Ivorian authorities have begun exhuming dozens of mass graves dating back to the country's 2011 post-election violence.
The exercise started on Thursday as a new report accused Alassane Ouattara, Ivory Coast's president, of failing to bring his supporters to justice for crimes they allegedly committed during the conflict.
Justice Minister Gnenema Coulibaly presided over the exhumations, observing a moment of silence at the site before digging started at the first grave on the grounds of a mosque in Abidjan's Yopougon district.
The grave contained the bodies of four men aged 17 to 35, who were killed at the height of the violence in April 2011 while defending the mosque against supporters of former President Laurent Gbagbo.
More than 3,000 people died over a period of five months after Gbagbo refused to concede defeat to Ouattara in the November 2010 election.
Addressing religious leaders and relatives of the men who died at the mosque, Coulibaly said "the prevailing security situation" during the conflict made proper funerals impossible for many families.
A government census identified 57 graves for exhumation in the commercial capital Abidjan alone, many of which contain multiple bodies.
The graves together are believed to contain more than 400 bodies. The exhumation process will eventually extend throughout the country, Coulibaly said.
Yopougon was a flashpoint during the violence, and Coulibly said 36 of the 57 graves identified in Abidjan were located in the district.
The violence continued in Yopougon for weeks after Gbagbo was arrested from a bunker following military intervention by France, Ivory Coast's former colonial master, and the United Nations.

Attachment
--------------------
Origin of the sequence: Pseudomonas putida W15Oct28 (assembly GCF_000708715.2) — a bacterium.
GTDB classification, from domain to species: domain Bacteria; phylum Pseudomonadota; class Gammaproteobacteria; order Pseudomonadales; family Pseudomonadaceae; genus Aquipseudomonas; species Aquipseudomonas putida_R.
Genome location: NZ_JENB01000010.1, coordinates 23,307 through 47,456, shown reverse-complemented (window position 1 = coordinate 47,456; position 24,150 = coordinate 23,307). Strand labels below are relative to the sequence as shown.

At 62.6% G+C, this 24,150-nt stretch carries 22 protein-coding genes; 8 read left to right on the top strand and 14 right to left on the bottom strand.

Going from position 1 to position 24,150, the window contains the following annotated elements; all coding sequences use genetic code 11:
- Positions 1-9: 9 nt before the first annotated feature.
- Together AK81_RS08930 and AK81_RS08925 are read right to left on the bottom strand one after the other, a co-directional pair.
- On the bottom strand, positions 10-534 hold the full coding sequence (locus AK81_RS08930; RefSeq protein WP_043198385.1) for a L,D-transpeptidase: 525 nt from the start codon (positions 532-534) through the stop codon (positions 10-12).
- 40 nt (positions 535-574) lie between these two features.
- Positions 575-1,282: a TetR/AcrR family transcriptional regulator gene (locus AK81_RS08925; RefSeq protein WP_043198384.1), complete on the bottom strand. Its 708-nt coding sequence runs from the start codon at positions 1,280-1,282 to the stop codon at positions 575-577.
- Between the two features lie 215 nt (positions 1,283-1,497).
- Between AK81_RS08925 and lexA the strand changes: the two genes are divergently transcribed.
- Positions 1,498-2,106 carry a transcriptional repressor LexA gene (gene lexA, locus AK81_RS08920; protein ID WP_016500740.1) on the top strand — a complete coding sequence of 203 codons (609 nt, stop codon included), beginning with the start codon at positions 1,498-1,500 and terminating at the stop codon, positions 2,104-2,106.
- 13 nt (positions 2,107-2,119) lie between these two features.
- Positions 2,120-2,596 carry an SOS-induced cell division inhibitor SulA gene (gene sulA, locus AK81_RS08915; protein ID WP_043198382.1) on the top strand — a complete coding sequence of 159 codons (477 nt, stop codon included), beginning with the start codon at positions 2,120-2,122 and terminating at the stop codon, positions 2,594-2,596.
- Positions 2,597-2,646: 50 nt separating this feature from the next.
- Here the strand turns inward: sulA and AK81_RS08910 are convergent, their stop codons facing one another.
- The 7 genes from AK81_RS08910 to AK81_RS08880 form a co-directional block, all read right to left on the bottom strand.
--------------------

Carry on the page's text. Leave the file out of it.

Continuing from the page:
Coulibaly said the exhumations would provide closure to victims' families while offering valuable information that would help bring perpetrators of crimes to justice.
But in a report released on Thursday, Human Rights Watch criticised judicial officials for failing to come up with a strategy to investigate grave crimes committed during the conflict.
Fighters on both sides committed atrocities, including the extrajudicial killings of hundreds, a national commission of inquiry reported last August.
Human Rights Watch said that while more than 150 supporters of former President Laurent Gbagbo had been charged in connection with the post-election violence, no Ouattara loyalists have been charged, fuelling allegations of "victor's justice".
A "Special Investigative Cell" formed to undertake criminal investigations appears to be understaffed, and its authority has been called into question when it has attempted to probe crimes committed outside Abidjan, the report said.
Ouattara's repeated promises to hold all perpetrators of grave crimes to account "are starting to ring hollow", said the rights group's U.N. director Philippe Bolopion.
"Our fear is that if impunity continues, the cycle of violence in Ivory Coast will not really be broken," he said.
"And sadly we will not be surprised if in a few years from now we see another cycle of violence, with the same perpetrators in position to commit the same types of crimes."